The place we were heading to is called ‘The Devil’s Pool’, an area where you can literally lay at the top of the waterfall with your head over the edge. It feels like a pretty unnatural place to be swimming towards the precipice. As you gradually poke your head over, a seemingly bottomless drop comes in to view. You can definitely understand how people have died here. All the time we’re sat there our guides are skipping up and down the edge of the falls, inches from certain death in order to try and get the best angle for us on our cameras!


Cocktails and Zebras at The Livingstone

Next up was a visit to the Livingstone for cocktails on the Veranda. The architecture of the old building is pretty stunning, I can’t imagine it’s changed much in 150 years. It has an old and somehow distinguished smell and is decorated lavishly but tastefully with African masks and ornaments. There are Zebras wandering round and views of the Zambezi with Hippos only feet from you. We had a few drinks with a couple of people we met at the falls and told them about the last night’s antics. Fortunately they had a sense of humor, this helps when the story features a friend on a car roof and a late night act of charity gone terribly wrong.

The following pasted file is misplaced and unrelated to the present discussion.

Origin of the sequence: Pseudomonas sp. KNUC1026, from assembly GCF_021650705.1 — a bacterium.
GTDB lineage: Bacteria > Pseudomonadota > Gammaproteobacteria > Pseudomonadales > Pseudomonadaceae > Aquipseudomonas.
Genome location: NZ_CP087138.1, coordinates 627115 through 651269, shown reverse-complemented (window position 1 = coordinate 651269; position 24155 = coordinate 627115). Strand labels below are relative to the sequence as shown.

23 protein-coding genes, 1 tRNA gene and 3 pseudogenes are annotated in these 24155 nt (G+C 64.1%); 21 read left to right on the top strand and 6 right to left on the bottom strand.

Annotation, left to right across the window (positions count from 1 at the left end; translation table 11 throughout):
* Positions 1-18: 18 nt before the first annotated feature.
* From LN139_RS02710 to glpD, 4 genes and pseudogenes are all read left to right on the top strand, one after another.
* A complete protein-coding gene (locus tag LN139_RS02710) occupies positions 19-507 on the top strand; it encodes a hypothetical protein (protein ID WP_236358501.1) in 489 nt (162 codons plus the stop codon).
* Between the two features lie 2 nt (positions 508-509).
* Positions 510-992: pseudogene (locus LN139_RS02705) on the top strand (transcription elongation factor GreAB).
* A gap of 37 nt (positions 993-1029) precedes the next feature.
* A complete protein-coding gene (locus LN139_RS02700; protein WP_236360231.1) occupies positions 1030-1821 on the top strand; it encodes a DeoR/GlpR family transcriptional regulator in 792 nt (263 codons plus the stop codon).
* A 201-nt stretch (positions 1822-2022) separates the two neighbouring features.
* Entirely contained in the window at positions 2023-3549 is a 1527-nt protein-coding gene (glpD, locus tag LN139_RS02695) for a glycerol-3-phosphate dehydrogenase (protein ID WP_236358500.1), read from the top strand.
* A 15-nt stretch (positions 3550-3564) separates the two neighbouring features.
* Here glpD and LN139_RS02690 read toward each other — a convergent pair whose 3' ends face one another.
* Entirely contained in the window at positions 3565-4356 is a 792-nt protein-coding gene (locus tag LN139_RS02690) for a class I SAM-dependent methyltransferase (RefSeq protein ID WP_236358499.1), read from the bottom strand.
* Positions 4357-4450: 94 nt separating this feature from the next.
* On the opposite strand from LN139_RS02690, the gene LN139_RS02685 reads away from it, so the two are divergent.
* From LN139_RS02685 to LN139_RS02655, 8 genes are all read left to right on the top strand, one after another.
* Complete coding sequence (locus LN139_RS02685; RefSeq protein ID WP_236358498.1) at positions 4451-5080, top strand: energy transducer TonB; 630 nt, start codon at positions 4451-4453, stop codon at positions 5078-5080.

Jumping out of a perfectly good plane

The next day is the one we’ve been looking forward to the most, we’re off to Zimbabwe to go skydiving over Victoria falls. The border was absolutely chaos, we gave a guy $20 to speed the process up but it didn’t seem to make much difference. By the time we got to the airstrip we’d missed our time window thanks to airline traffic. The guys were fairly cool about it even when we didn’t arrive with the right amount of cash (there’s a huge cash and petrol shortage in Zimbabwe at the moment so dollars are king). We used the two hour wait to go to a cool cafe on the gorge with out of this world views where we had a couple of cocktails for dutch courage.